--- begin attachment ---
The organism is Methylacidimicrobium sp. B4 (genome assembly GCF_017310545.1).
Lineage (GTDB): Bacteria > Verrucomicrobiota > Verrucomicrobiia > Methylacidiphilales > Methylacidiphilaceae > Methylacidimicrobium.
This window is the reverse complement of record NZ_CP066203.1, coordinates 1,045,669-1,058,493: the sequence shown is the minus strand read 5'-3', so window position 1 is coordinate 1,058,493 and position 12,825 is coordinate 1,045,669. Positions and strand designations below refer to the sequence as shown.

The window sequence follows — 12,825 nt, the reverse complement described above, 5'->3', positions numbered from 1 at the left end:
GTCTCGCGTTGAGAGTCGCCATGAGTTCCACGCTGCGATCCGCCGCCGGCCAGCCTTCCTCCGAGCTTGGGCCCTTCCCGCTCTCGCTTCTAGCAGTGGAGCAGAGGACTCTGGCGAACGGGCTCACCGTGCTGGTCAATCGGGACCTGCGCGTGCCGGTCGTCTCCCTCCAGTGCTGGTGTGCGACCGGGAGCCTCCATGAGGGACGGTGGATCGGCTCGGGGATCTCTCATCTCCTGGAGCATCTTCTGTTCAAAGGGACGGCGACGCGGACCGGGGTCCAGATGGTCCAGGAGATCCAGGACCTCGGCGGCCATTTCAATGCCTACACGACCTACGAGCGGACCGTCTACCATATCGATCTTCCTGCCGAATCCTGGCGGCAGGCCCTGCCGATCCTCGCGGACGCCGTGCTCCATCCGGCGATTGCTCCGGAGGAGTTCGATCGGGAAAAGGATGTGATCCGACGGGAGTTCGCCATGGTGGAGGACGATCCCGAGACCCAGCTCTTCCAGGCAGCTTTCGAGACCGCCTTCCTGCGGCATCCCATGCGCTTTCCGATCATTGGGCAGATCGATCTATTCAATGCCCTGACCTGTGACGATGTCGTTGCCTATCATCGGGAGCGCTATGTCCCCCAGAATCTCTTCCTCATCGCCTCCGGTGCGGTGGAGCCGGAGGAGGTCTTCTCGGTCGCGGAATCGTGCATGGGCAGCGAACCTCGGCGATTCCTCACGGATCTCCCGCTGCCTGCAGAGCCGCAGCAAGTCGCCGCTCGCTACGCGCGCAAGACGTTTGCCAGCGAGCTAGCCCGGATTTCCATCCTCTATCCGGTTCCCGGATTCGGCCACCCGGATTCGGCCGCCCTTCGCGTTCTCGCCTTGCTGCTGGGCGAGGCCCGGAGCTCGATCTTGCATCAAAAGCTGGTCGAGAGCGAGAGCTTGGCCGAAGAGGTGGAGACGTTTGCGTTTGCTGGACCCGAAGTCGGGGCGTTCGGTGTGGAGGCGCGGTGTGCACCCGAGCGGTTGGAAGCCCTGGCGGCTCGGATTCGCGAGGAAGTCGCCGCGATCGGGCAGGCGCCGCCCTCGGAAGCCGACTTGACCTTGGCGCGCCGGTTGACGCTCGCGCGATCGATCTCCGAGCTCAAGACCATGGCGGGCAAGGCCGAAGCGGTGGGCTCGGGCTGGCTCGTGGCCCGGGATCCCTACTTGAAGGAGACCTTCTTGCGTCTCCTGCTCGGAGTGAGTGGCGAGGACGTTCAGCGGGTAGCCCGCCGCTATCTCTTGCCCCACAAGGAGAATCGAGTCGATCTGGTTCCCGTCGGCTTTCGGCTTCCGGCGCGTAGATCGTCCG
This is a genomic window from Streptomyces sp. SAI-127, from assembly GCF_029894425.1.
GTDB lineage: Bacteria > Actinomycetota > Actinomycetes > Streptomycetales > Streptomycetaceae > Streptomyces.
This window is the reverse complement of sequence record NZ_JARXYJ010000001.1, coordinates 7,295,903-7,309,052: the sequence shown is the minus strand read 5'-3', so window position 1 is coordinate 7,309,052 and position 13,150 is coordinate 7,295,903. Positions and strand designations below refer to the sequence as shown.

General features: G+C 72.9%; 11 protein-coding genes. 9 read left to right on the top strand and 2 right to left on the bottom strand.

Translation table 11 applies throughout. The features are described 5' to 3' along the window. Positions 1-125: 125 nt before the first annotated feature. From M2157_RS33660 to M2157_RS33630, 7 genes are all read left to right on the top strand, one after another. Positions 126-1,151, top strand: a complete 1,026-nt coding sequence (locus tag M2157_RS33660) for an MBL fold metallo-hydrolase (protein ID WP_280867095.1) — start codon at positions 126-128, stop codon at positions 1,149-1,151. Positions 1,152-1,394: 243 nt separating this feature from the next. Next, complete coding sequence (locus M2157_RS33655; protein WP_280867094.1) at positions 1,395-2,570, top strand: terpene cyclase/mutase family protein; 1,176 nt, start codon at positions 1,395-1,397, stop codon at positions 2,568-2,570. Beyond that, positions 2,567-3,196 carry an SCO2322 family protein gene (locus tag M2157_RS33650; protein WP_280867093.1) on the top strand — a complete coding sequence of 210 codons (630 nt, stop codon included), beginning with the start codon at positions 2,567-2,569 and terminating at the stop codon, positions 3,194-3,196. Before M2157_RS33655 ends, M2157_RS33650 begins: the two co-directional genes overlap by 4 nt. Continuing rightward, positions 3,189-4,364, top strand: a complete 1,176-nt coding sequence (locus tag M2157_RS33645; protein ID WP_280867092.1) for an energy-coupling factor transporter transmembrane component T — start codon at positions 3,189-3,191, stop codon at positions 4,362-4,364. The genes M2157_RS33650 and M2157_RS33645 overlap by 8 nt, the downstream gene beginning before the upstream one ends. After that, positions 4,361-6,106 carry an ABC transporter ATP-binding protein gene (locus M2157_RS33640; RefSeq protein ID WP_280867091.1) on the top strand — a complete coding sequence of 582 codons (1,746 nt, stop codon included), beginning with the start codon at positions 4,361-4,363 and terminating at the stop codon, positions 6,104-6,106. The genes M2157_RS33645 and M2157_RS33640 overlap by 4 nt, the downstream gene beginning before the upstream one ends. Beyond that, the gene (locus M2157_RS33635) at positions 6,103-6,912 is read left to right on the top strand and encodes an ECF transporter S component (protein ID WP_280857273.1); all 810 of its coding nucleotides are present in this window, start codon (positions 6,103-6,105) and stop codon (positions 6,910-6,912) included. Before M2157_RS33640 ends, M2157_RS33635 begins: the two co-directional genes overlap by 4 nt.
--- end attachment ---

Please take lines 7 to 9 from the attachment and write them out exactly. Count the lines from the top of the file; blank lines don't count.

GTDB lineage: Bacteria > Actinomycetota > Actinomycetes > Streptomycetales > Streptomycetaceae > Streptomyces.
This window is the reverse complement of sequence record NZ_JARXYJ010000001.1, coordinates 7,295,903-7,309,052: the sequence shown is the minus strand read 5'-3', so window position 1 is coordinate 7,309,052 and position 13,150 is coordinate 7,295,903. Positions and strand designations below refer to the sequence as shown.

General features: G+C 72.9%; 11 protein-coding genes. 9 read left to right on the top strand and 2 right to left on the bottom strand.